Everyone has its own definition of minimalism. It’s a very personal journey and each person can get specific benefits from it, depending on their lifestyle. However, I think there are a lot of myths about minimalism and I want to write about what I think that minimalism is not.
In this blog post, I am sharing with you the truth about minimalist living and 8 common minimalism myths that people have about this lifestyle.
8 minimalism myths: The truth about minimalist living
Myth #1 : It’s only about physical things
I think that this misconception is one of the most common minimalism myths out there!
Minimalism helps us declutter our lives and get rid of unnecessary belongings. But I think it goes a lot further than material things.
It can be applied in every aspect of your life. In your relationships, your career, how you spend your time, what hobbies you have, the way you eat, which media you are consuming…
There are many other categories where minimalism can add value!
Applying it to physical things is maybe one of the easiest and the most obvious one. It can be a great way to start your minimalism journey.
But to get the full benefits of minimalism, I highly recommend that you start implementing some minimalist principles in other parts of your life.
Myth #2 : As a minimalist, you cannot own X
For me, minimalism is a lifestyle in which we only keep the things we need and cherish, and get rid of the excess.
It is not the lack of something, but the perfect amount of something. In a minimalist life, you only have what brings true value to you.
So, I don’t think people should tell you what you can own and what you can’t have to be a minimalist.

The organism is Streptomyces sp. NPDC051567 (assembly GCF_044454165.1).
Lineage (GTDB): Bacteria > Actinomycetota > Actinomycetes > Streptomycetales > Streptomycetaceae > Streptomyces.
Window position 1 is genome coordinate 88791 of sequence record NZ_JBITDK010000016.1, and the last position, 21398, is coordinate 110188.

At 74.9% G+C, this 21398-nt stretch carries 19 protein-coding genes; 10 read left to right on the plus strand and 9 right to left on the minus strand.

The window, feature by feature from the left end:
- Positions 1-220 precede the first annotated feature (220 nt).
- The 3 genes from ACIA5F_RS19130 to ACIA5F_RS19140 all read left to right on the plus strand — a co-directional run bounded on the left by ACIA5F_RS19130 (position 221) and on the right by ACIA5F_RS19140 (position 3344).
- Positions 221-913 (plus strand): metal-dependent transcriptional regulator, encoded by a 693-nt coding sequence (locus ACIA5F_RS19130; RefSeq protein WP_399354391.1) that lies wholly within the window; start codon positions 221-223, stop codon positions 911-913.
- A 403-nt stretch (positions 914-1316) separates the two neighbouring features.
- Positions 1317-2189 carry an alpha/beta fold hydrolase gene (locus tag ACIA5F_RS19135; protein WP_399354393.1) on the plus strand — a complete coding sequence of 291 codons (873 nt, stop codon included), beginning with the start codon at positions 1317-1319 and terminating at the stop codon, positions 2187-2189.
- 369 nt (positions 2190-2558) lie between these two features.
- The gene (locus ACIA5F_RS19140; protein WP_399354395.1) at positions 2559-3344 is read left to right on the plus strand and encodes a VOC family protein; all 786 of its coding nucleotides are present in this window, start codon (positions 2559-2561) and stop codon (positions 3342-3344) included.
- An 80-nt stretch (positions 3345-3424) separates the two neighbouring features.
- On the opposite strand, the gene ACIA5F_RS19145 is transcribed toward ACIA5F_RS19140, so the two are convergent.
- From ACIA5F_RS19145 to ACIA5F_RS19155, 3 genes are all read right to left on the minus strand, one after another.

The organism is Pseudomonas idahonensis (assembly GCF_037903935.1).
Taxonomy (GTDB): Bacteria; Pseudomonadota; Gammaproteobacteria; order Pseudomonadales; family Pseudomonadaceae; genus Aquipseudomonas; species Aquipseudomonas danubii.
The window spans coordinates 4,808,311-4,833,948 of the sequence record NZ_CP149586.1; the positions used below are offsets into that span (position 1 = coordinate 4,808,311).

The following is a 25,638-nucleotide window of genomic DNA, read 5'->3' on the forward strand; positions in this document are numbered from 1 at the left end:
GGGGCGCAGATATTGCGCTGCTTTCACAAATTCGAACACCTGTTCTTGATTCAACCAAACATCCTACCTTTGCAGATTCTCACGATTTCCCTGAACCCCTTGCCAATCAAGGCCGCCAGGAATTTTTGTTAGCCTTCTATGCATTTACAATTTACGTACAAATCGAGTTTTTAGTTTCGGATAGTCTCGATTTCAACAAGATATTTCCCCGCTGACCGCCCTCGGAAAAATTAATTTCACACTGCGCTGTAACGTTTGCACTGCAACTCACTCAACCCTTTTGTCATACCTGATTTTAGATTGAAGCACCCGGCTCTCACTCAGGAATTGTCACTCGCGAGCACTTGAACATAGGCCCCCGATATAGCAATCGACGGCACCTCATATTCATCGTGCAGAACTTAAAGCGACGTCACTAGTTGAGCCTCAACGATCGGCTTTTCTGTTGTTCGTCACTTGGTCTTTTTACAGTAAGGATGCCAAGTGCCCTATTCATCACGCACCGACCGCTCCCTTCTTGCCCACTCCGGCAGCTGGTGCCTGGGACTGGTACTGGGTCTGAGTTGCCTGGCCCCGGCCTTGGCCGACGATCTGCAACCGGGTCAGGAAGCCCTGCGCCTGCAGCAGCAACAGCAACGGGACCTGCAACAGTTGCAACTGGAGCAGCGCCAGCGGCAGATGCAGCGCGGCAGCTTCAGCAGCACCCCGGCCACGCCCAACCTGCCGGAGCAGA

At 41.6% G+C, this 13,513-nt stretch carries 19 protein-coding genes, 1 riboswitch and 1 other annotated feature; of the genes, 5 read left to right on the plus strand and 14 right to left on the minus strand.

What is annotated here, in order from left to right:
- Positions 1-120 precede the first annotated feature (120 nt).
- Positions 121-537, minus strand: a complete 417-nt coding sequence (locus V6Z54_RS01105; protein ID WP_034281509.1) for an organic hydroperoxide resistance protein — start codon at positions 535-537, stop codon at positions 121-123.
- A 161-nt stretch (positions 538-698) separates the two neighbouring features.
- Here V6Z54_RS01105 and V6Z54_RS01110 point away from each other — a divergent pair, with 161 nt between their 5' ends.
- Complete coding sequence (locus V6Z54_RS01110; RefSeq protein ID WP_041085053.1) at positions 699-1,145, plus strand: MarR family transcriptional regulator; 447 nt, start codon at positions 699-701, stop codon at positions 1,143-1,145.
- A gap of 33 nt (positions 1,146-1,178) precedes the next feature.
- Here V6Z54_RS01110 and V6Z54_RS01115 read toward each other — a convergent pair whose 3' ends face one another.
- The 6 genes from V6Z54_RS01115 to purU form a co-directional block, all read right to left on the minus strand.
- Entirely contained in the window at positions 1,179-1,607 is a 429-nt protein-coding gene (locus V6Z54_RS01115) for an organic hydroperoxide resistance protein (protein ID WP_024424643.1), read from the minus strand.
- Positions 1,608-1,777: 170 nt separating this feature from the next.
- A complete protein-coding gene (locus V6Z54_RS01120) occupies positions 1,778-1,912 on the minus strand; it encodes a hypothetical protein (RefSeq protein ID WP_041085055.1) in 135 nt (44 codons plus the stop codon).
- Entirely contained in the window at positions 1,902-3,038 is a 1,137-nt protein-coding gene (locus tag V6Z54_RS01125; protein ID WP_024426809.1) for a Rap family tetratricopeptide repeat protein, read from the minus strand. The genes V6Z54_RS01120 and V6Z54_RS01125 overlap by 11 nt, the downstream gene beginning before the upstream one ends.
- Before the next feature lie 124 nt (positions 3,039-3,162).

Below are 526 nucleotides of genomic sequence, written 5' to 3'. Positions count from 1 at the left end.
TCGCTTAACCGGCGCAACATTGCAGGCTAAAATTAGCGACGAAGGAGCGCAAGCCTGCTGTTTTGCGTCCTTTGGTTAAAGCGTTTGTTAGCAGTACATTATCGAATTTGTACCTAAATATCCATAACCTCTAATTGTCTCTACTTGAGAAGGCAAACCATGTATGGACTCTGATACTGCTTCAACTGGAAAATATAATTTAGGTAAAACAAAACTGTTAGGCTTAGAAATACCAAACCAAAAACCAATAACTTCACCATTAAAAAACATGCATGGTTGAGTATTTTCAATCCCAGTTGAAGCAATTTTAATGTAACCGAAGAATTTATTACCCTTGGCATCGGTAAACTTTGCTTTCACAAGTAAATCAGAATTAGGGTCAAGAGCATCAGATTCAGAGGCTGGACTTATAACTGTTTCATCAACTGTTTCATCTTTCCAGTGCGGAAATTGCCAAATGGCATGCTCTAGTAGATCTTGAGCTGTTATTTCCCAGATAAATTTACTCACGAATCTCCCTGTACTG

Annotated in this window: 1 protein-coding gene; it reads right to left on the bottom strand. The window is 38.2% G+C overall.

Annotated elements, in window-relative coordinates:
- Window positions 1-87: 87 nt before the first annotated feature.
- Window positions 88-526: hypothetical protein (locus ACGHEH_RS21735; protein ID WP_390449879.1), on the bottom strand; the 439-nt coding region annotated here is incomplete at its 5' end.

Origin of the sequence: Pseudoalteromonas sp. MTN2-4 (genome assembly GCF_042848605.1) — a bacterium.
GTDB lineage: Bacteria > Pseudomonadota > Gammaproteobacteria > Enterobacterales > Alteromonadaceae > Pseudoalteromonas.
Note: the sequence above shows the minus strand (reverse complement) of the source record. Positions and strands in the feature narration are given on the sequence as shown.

There is no specific list of things that we cannot have to call ourselves minimalists.
As long as your belongings bring you joy and are functional to you, you can call yourself a minimalist.
For instance, you may have a collection of DVDs or books. Whether you have ten or hundreds, you can still be a minimalist if you have curated this collection.
People may say that collecting things is not minimalistic. This is a minimalism myth!
I think that as long as you love and use these items, you can legitimately call yourself a minimalist.
Don’t give up on certain hobbies just to be more minimalist. Minimalism should add to your life and not subtract from it.
Myth #3 : Minimalists are missing out in life
I see many people thinking that practicing minimalism deprives you and makes you feel miserable by not having a lot of things. I think that this is one of the most inaccurate minimalism myths!
Western societies are often so focused on consumerism that people don’t realize that stuff doesn’t bring happiness. When you buy something, you can feel happy and excited for a few moments.
However, I genuinely believe that the most important and fulfilling things in life aren’t things. They are experiences and time spent with people we love.
I want to share with you a quote that I truly believe in, by the Minimalists: “Love people. Use things. The opposite never works.”
Physical belongings won’t add to your happiness levels over the long term. Experiences, on the other hand, will help you grow, learn, and create memories you will cherish your whole life.
Minimalism simplifies our lives in a way that we focus more on experiences rather than on stuff. So, I don’t think that minimalists are missing out in life.
The only things they are missing out on in life are the things they purposefully choose to avoid.
They make more intentional choices that help them live a more fulfilled and happier life.
Myth #4 : Your home has to look a certain way
I love scrolling through Pinterest and looking for minimalist homes and designs. It can inspire you when it comes to decorating your home.
But the issue is that minimalist homes tend to look a specific way on social media. We can think of pristine white furniture and walls, no bright colors, neutral wardrobes, with little home decor.
As a result, people might think that if their home doesn’t look like these pictures, they cannot be minimalists. I think this isn’t true.
Minimalism isn’t about looks. You can have bright colors in your home or your wardrobe.
Same thing with lots of home decor, as long as you truly love it. Plants don’t have to be your only decor items. And you don’t have to have white walls in your house if you don’t want to.
There is no specific look to minimalism, give it your own touches and style.
Myth #5 : You can’t be a minimalist if your family isn’t minimalist